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Boris Johnson asks for feasibility study into Northern Ireland-to-Scotland bridge

  • 15 Comments

Boris Johnson is understood to have asked for a feasibility report into a proposed bridge between Northern Ireland and Scotland – an idea revived by architect Alan Dunlop last year

According to Channel 4 News, the prime minister told the Treasury and Department for Transport to examine the costs and risks of a possible link.

Dunlop, the principal of Alan Dunlop Architects, reckons the price tag for a crossing from Mull of Kintyre to Torr Head would be about £12 billion. But he argues that a bridge between Portpatrick and Bangor or Larne could have more benefits, though it would also cost more.

Documents seen by Channel 4 News reportedly show the prime minister asking government officials ‘where this money could come from’ and ‘the risks around the project’. These risks include ‘WW2 munitions in the Irish Sea’.

Experts have suggested that a bridge could help break the Brexit stalemate by potentially removing the need for a border in the Irish Sea.

A government spokesperson told the news programme: ‘Government regularly commissions work to examine the feasibility of projects. During the leadership campaign, candidates spoke about a number of issues which resulted in Number 10 commissions ahead of a new prime minister taking over.

‘This PM has made no secret of his support for infrastructure projects that increase connectivity for people and particularly those that strengthen the union.’

Johnson, who was famously the main supporter of the never-built Garden Bridge across The Thames, revealed his interest in a Scotland-to-Northern Ireland link last year when he was foreign secretary. 

The notion of building across the Irish Sea is not new, but concept proposals, including plans for a huge tunnel which was put forward during the First World War, have never progressed.

Dunlop revived the idea of a Celtic Crossing in early 2018 in response to reports that Johnson wanted a bridge from England to France.

The architect told the AJ: ‘I’ve been studying the challenges of building a bridge between Scotland and Ireland since the story first broke over 20 months ago.

‘I firmly believe it is possible to create both a road and rail link to connect the UK with Ireland. There are precedents we can draw on in Europe and globally – projects for sea bridges that span much longer distances and are designed to withstand typhoons and cover deeper trenches than those in the North Irish Sea.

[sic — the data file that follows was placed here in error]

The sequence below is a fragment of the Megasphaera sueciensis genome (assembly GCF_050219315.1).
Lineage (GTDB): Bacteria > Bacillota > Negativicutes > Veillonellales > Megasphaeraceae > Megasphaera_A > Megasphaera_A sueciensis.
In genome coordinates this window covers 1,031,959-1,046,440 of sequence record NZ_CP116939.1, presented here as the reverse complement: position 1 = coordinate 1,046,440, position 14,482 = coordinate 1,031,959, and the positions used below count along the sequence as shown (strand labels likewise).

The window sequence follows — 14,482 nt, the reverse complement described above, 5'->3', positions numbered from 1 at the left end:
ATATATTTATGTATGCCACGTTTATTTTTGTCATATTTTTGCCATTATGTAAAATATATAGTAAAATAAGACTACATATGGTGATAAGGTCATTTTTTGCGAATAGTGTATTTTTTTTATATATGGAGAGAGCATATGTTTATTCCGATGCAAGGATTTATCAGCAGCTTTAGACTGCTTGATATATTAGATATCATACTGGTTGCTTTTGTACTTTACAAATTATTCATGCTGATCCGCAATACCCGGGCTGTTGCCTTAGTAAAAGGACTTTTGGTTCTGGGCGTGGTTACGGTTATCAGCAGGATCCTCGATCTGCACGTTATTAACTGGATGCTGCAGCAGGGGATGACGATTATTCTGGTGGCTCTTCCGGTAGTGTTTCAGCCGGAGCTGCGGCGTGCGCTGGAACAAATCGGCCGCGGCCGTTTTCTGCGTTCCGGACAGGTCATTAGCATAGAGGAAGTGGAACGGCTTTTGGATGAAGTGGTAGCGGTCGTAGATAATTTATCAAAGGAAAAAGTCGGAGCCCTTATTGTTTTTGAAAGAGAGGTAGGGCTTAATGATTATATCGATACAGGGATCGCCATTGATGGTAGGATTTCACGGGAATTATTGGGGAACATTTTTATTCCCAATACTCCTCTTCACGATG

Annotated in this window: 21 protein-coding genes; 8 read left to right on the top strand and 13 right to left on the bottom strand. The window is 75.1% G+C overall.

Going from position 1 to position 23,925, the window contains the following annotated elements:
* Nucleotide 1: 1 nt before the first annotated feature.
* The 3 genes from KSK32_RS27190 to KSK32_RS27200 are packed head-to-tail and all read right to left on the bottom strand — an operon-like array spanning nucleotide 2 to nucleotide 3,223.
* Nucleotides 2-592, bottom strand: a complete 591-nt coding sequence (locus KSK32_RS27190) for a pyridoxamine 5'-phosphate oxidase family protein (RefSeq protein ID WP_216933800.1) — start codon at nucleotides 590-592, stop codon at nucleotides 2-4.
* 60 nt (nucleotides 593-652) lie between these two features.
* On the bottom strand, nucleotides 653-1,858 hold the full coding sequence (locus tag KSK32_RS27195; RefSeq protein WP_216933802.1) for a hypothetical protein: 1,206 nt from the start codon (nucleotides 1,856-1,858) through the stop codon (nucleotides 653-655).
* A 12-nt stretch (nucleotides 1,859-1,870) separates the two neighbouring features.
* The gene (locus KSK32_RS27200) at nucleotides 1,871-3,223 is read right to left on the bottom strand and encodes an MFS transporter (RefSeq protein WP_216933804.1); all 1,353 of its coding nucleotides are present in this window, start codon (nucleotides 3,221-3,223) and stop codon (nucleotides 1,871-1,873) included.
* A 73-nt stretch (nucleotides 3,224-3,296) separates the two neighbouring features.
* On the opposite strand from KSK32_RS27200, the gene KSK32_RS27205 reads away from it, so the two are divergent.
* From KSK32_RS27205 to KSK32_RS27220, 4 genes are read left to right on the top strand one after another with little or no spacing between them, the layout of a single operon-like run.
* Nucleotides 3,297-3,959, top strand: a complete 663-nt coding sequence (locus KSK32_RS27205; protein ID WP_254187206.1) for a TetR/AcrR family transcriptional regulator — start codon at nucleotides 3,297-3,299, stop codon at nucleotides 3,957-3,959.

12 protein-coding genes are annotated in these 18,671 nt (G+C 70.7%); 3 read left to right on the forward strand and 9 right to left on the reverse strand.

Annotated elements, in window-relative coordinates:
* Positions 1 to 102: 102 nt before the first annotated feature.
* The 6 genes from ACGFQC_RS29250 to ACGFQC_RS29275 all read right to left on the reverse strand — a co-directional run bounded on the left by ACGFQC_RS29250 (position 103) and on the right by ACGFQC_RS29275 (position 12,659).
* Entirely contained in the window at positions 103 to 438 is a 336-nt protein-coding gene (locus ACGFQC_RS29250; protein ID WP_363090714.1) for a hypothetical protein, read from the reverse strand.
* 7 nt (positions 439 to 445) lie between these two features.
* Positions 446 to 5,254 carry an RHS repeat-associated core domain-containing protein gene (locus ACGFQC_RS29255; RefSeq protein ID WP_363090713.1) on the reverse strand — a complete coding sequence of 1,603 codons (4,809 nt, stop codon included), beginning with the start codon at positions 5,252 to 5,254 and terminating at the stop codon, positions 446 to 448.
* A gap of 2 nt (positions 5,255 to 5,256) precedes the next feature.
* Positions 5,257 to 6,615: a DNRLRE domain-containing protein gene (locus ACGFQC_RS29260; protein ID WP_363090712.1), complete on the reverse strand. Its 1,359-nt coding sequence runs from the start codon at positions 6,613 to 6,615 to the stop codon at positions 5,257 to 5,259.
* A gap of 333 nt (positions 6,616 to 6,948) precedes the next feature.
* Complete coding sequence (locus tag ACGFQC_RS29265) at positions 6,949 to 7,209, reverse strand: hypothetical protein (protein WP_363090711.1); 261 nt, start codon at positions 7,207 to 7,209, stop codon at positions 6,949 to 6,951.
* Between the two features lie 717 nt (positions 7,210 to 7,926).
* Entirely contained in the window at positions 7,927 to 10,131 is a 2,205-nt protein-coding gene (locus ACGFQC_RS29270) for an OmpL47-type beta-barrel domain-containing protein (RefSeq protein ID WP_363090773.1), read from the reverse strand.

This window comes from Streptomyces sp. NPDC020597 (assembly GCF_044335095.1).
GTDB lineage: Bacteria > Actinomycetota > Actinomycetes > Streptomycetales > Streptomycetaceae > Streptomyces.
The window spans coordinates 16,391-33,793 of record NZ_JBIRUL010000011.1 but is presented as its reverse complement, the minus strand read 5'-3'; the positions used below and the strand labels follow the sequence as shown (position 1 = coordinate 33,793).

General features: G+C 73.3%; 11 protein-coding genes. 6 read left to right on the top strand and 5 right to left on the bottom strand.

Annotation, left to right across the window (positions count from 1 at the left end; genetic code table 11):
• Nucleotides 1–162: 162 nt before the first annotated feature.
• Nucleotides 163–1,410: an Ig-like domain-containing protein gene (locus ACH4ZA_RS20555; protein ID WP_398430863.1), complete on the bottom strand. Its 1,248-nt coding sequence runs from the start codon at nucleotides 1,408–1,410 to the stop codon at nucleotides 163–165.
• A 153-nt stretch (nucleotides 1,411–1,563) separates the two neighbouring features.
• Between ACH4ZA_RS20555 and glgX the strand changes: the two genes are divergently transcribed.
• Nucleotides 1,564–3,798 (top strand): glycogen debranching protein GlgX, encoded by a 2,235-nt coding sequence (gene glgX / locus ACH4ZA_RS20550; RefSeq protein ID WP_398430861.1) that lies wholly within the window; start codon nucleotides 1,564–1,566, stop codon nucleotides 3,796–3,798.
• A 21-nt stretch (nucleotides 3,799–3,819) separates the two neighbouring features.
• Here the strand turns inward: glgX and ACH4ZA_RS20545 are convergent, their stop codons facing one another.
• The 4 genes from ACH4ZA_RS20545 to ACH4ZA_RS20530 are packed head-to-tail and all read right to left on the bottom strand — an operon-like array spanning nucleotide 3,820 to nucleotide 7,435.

’This is possible,’ he added, ’And the fact that the government has called for a feasibility study into the costs and risks is a very welcome move forward.’

  • 15 Comments

Readers' comments (15)

  • According to James Duncan of Edinburgh, who is a retired offshore engineer "Many long bridges have been built, but none across such a wide, deep and stormy stretch of water. For a great part of the 22-mile route the water is more than 1,000 feet deep. It would require about 30 support towers at least 1,400 feet high to carry the road deck across the deepest part and above the shipping channel. In total the bridge would require 54 towers, of heights never achieved anywhere in the world.

    In addition, the trickiest section, Beaufort Dyke, was used for many years from 1946 to dump obsolete munitions. The Ministry of Defence estimates the total dumped at more than 1.5m tons. There are no maps of the locations.

    No sane contractor or responsible government would consider building such a bridge, and because of the weather conditions it would probably have to be closed for considerable periods if it did. The proposal is just another thoughtless soundbite. This is typical of Johnson. He simply does not have the seriousness to lead the country."

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  • I know, I know........just one damn thing after another.

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  • Number Five -- I'm persuaded a conventional bridge would be too difficult, but not yet convinced a floating structure would not be feasible.

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  • Perhaps Alan Dunlop could design a few bridges between London and the rest of the country, the two areas most in need of unification.

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  • What's persuaded you then, a retired engineer still working in feet and inches with a obvious Johnson man crush? That'll do it. But not yet not convinced that a non conventional structure will not, not work? No kidding.

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